• Overall in 2016, the UK games industry provided 47,620 FTE jobs and contibuted £2.87bn in GVA to the UK economy. (Olsberg SPI / BFI, Oct 2018)
  • The UK games industry directly employs 20,430 FTEs in development, publishing and retail roles, which contibute £1.52bn in direct GVA to the economy. (Olsberg SPI / BFI, Oct 2018)
Subsector Employment (FTEs) GVA (£m)
Publishing 2,300 526.6
Digital Retail 310 31.7
Physical Retail 3,980 132.0
Total 20,430 1.52
  • The economic impact of the growing UK Esports sector was also assessed for the first time and was shown to have supported 470 FTE jobs and contributed £18.4m in GVA in 2016. (Olsberg SPI / BFI, Oct 2018)
  • In 2016, the UK games industry spent £1.25bn on game development. (Olsberg SPI / BFI, Oct 2018)
  • In the period 2015-2017, there was at least £1.75bn of inward investment in the UK games industry. (Olsberg SPI / BFI, Oct 2018)
  • The VGTR supports 9,240 FTE jobs across the UK games industry, including 4,320 directly in development roles (31% of the total UK development workforce). (Olsberg SPI / BFI, Oct 2018)
  • VGTR games represented £389.9m of UK development spend, 31% of the total development spend. Overall, projects supported by the VGTR contibuted£525m in GVA to the UK economy and £158m in tax revenue. (Olsberg SPI / BFI, Oct 2018)
  • 68% of VGTR-supported games would not be made in the UK, or at all, without the relief in place. (Olsberg SPI / BFI, Oct 2018)
  • For every £1 the Government invested into the games sector via VGTR, an additional £4 in GVA was generated for the UK economy. (Olsberg SPI / BFI, Oct 2018)
  • Of all the screen sector tax reliefs, the games sector was shown to have the highest rate of productivity, where each employee generated an average of £83,800 in GVA for the economy, significantly above the national industrial average of £62,100. (Olsberg SPI / BFI, Oct 2018)
  • In November 2018 there were 5.7m professional developers in Europe, up by 200,000 on 2017. This compares to the 4.4m in the US, which has that stayed flat year on year. The UK is home to 830,500 professional developers. (Atomico, Dec 2018)
  • In 2018, The UK was the No.1 European destination for international movers in the tech ecosystem, accounting for 20.9% of all international movers. (Atomico, Dec 2018)
  • 44% of founders and employees of private tech start-ups in the UK and Ireland are migrants, the highest percentage of any European region. (Atomico, Dec 2018)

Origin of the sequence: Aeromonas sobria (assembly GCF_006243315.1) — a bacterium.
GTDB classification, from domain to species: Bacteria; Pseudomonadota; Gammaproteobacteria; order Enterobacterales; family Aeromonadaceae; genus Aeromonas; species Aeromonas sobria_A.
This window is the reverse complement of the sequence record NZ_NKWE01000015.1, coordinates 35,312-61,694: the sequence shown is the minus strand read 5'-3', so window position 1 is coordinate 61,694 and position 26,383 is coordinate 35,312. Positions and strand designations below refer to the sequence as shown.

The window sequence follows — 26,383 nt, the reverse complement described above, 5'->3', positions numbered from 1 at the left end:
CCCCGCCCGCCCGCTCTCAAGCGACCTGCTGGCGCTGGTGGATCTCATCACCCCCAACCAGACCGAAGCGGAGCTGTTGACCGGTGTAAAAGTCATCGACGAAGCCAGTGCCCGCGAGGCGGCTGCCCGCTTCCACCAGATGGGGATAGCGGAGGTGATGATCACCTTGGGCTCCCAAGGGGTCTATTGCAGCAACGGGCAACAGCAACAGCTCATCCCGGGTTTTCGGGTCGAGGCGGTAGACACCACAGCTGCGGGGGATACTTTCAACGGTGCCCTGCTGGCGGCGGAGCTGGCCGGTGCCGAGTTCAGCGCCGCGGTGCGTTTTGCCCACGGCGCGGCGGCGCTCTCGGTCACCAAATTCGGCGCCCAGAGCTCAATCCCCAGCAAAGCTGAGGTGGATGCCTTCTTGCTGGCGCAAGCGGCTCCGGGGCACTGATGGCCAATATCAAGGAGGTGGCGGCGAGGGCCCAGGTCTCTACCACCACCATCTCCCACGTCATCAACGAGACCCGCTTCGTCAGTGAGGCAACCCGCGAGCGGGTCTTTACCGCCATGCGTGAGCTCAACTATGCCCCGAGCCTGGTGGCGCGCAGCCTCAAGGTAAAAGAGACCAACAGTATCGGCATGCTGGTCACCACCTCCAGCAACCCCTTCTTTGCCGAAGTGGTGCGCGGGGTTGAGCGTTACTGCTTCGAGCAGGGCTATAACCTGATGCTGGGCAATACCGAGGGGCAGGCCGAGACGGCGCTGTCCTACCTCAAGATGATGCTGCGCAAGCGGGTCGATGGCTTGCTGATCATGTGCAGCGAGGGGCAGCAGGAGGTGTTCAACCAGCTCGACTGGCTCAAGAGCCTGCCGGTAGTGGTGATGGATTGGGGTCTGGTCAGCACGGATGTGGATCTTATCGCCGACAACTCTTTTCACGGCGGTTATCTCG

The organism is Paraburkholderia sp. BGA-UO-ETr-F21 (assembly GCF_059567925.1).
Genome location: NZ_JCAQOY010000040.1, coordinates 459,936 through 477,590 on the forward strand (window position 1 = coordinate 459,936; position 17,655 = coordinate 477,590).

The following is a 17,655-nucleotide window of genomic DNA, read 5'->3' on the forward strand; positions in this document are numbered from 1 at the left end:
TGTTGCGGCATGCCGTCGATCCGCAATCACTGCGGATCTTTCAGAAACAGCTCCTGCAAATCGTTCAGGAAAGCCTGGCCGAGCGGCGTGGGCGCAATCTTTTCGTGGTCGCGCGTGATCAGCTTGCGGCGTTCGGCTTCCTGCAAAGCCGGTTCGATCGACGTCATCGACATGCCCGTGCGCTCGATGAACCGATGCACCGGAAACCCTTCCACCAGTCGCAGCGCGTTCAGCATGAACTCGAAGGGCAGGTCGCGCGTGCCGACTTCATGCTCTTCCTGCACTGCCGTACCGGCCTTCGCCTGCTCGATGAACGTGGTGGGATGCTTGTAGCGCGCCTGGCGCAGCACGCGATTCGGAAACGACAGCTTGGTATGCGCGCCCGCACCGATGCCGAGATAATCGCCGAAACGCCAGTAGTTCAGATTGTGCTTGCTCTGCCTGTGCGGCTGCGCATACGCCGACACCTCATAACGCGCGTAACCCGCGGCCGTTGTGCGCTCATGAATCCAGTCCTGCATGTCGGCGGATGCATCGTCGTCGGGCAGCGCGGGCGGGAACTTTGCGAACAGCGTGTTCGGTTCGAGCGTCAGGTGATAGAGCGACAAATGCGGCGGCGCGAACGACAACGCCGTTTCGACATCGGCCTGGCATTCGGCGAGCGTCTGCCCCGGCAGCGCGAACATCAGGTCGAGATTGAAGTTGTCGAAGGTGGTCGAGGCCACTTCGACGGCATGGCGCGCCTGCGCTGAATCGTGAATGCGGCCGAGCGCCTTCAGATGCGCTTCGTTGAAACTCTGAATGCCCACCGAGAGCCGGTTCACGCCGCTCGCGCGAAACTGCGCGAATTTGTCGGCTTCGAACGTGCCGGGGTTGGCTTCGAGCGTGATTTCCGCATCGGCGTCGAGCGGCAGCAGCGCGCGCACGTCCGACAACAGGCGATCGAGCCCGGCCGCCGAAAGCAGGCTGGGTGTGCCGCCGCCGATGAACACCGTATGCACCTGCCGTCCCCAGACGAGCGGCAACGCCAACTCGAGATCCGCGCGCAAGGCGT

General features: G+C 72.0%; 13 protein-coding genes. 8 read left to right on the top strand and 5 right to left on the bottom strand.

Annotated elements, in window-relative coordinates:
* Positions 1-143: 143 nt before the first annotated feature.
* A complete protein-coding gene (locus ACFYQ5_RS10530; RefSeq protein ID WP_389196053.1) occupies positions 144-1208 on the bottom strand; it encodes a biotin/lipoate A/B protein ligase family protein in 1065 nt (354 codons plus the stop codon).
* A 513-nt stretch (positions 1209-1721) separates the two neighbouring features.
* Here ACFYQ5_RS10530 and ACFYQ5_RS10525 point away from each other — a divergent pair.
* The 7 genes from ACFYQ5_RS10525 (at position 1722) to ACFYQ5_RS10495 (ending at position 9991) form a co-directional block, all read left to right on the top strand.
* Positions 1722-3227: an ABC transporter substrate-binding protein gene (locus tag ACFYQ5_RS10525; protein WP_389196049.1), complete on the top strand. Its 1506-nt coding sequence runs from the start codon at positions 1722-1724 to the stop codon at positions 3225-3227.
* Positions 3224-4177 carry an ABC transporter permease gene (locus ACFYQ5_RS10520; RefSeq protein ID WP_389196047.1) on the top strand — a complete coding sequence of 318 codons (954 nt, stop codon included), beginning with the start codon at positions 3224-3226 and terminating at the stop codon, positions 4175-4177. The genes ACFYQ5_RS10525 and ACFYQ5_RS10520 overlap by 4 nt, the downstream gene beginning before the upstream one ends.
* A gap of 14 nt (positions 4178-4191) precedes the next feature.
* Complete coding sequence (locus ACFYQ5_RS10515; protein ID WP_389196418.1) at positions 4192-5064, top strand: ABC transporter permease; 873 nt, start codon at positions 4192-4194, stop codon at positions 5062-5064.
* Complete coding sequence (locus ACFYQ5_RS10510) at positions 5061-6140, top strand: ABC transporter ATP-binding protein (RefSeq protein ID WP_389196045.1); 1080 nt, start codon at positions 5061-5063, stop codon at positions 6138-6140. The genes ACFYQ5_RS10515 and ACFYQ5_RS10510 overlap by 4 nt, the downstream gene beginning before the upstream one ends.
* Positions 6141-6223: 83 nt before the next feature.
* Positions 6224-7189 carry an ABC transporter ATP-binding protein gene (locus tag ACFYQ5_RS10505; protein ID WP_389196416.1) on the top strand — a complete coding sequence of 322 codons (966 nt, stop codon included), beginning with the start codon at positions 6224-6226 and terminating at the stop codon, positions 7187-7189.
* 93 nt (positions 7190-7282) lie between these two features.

• Valve’s Steam platform's top 100 highest grossing games of 2017 list featured 15 games made or partly made in the UK, including two games in the top “platinum tier”, one in the gold tier and four in silver. (Steam / Ukie, Jan 2018)
  • Valve’s Steam platform's top 92 games by peak simultaneous players featured 14 games made or partly made in the UK (15.2%), including Rockstar’s ‘Grand Theft Auto V’ in the top "over 100k simultaneous players" tier and six games from the UK (or 40%) in the second "over 50k players" tier. (Steam / Ukie, Jan 2018)
  • Valve’s Steam platforms top 10 highest grossing VR games featured 11 games made in the UK, including one game partly made in the UK in the top “platinum” tier, one UK-made game in the gold tier and four in silver. (Steam / Ukie, Jan 2018)

2017 Stats

  • In 2017, the UK has been ranked as third best country in the world for the ability to attract, retain, train and educate skilled workers, according to the Global Talent Competitiveness Index (INSEAD, Jan 2017)
  • London, Birmingham and Cardiff act as talent magnets, helping the UK attract more highly-skilled workers. In 2017 Cardiff was the 11th best city worldwide at attracting, growing and retaining talent, with London listed 16th and Birmingham 17th. (INSEAD, Jan 2017)

2016 Stats

  • As of 2016, only 41% of UK games companies were using the correct Standard Industrial Classification codes. (UK Games Map Oct 2016)
  • As of 2016, 68% of UK games companies had been founded since the beginning of 2010. (UK Games Map Oct 2016)
  • In 2016, European games industry professionals rated the UK as the place in Europe where both the best games were made at the time and the best games will be made in five year’s time. (GDC, Aug 2016)
  • The UK’s creative industries were worth a record £84.1 billion to the UK economy in 2016. The figures show the sector growing at almost twice the rate of the wider UK economy - generating £9.6million per hour. (Gov.co.uk, Jan 2016)

2015 Stats

  • In 2013, the core UK video games sector (video games made wholly or partially in the UK) supported 12,100 FTEs of direct employment. This is split into 9,400 FTEs in development, 900 in publishing and 1,800 in retail. (BFI, Feb 2015)
  • In 2013, the core UK video games sector (video games made wholly or partially in the UK) contributed £755m in direct GVA. This is split into £639.1m in development, £63.3m in publishing and £53m in retail. (BFI, Feb 2015)
  • In 2013, taking into account the total economic contribution (including multiplier and spillover effects) the core UK video games sector (video games made wholly or partially in the UK) supported 23,900 FTEs of employment, generated £1.4bn in GVA and contributed £429m to the Exchequer. (BFI, Feb 2015)
  • When looking at regional distribution of employment in 2013: for development most FTEs were in London (27%), the South East (21%), the East of England (10%) and West Midlands (10%). For publishing most FTEs were in the South East (32%), London (31%), the East of England (18%) and West Midlands (7%). (BFI, Feb 2015)